The most successful zeppelin ever built, LZ-127 Graf Zeppelin flew more than a million miles on 590 flights, carrying over 34,000 passengers without a single injury.
During its nine year career, Graf Zeppelin made the first commercial passenger flight across the Atlantic, the first commercial passenger flight around the world, flew a scientific mission over the North Pole, made the first regularly scheduled transatlantic passenger crossings by air, and aroused intense public enthusiasm around the globe.
Lady Grace Drummond-Hay, the First Woman to Travel Around the World by Air in a Zeppelin
Some points of interest in this video!
[19:15] What does she say regarding the passenger?
[26:40] Note the flight over melted buildings in Germany.
[30:30] Parking a Zeppelin.
[37:42] Russian Crossing, 150 hours of fuel for 1100 km. Arrival in Berlin.
[40:30] The dining hall in full swing, and 150 miles to Moscow.
[44:00] The decision not to fly over Moscow!
[46:34] Russian balloons.
[47:00] Russian mountains.
[51:00] 30 hours above Siberia. Fly over of Tunguska “Yakuts”.
[54:00] Russian mountain range with peaks of 6000 ft!!!
[55:00] Above cloud level.
[1:04:00] The storm.
[1:06:00] Repairs and touchdown.
[1:12:00] Los Angeles.
[1:18:00] New York, Liberty.
More on Lady Grace Drummond-Hay:
Lady Grace Drummond-Hay, an English journalist, was the only woman among sixty passengers and crew on the Graf Zeppelin when it flew around the world in 1929. Although she was not an aviator herself at first, she contributed to the glamour of aviation and general knowledge of it, by writing articles about her aerial adventures for US newspapers in the late 1920s and early 1930s.
Born Grace Marguerite Lethbridge on September 12, 1895 in Liverpool, UK, she was the widow of a British diplomat, Sir Robert Hay Drummond-Hay.
As a journalist for the Hearst press organization, Drummond-Hay made her first zeppelin flight in October, 1928, when she was chosen to accompany five other reporters, including her companion and Hearst colleague Karl von Wiegand, on the first transatlantic flight of the Graf Zeppelin from Germany to America. As the only woman on the flight, Drummond-Hay received a great deal of attention in the world’s press.
In March of 1929, Lady Drummond Hay and von Wiegand were once again aboard Graf Zeppelin, for the ship’s “Orient Flight” to Palestine. Later in 1929 the Hearst organization co-sponsored Graf Zeppelin’s historic Round-the-World flight and their reporter Lady Drummond-Hay was once again a passenger. She was the only woman among the 60 male passengers and crew, which again included her companion von Wiegand. Drummond-Hay’s presence on the flight, and her reporting as the ship circled the globe, garnered tremendous attention in the press.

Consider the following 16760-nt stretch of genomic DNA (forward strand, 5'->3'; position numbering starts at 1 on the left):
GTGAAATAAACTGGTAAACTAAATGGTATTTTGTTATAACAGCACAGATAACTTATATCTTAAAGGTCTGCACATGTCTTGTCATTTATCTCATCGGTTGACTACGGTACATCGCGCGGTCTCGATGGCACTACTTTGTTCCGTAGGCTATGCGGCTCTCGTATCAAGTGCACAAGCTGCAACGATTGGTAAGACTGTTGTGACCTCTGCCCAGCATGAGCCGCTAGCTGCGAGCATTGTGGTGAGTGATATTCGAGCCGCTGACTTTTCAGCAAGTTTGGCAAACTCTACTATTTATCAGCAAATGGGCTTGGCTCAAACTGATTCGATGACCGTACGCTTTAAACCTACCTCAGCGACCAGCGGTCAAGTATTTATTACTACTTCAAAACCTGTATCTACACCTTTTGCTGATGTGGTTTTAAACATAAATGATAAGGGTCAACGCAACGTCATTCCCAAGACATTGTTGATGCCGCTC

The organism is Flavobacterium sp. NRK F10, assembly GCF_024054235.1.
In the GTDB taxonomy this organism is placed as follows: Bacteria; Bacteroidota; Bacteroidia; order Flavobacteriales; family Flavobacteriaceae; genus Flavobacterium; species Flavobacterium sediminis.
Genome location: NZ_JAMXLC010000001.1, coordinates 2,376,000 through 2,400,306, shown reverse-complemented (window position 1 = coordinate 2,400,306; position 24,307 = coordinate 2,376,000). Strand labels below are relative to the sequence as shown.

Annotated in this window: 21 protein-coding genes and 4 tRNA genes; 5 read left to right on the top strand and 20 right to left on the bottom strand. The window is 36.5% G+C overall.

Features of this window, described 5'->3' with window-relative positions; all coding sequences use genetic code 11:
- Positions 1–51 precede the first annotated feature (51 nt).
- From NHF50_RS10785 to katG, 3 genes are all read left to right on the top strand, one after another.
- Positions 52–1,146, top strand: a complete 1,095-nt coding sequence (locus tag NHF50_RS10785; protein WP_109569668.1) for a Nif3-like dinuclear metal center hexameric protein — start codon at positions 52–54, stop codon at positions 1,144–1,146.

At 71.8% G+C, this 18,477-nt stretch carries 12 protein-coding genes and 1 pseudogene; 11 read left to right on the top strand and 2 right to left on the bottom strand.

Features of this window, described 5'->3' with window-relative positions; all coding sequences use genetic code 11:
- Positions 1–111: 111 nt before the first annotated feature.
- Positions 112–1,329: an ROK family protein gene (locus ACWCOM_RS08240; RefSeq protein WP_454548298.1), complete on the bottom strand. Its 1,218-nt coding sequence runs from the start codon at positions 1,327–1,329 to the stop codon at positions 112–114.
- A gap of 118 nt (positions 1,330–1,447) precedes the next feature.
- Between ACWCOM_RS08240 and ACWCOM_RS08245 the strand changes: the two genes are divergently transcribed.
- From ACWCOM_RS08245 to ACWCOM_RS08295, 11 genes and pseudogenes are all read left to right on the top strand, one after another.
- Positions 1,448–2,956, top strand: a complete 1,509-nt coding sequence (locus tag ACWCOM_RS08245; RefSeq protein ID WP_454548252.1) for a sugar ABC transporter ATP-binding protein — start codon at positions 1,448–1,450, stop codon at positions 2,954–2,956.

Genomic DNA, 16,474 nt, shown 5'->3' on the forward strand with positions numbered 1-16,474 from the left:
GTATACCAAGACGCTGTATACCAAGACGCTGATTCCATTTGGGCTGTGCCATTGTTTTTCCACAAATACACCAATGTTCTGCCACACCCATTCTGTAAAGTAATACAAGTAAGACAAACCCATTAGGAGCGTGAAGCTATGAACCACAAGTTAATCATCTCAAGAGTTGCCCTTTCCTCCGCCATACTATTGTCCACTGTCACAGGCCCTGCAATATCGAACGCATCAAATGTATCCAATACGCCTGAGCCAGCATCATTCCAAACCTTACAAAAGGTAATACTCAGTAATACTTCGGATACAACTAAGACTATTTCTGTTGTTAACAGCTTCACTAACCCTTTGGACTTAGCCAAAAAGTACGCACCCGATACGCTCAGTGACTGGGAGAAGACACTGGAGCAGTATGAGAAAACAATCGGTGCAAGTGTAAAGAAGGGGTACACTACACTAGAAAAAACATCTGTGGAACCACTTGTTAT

Lady Drummond Hay’s experience on the Graf Zeppelin’s Round-the-World flight, and her romance with fellow journalist Karl von Wiegand, is the subject of the film Farewell by Dutch filmmaker Ditteke Mensink.SOURCE
A must watch voyage into the past!!
Lady Drummond-Hay was also onboard the Hindenburg’s maiden flight from Germany to the United States in May, 1936, along with aviation enthusiast Clara Adams. During the flight, Lady Drummond-Hay wrote and posted a letter to her friend Adams, looking forward to meeting again “as companions in adventure when the next Zeppelin is completed.” The letter is dated May 8, 1936; the age of the passenger zeppelin ended just a year later, with the Hindenburg disaster of May 6, 1937.READ MORE »
Emergency repairs carried out in the air!!
A mission was undertaken to repair the fin and restore control to the captain. A small team of riggers set out across the top of the Zeppelin in the late night storm to reattach the canvas. It was a stupefyingly dangerous mission, and it took place 1,000s of feet above the raging North Atlantic Ocean. During the repair process the Zeppelin’s engines were turned off although this caused the airship to slowly descend. Twice during the process the engines had to be powered up to push the ship back up to a safer altitude whilst the men on top held on for their lives.
The riggers achieved their goal, against all odds. They didn’t lose a single man and the Zeppelin made it safely to the USA.SOURCE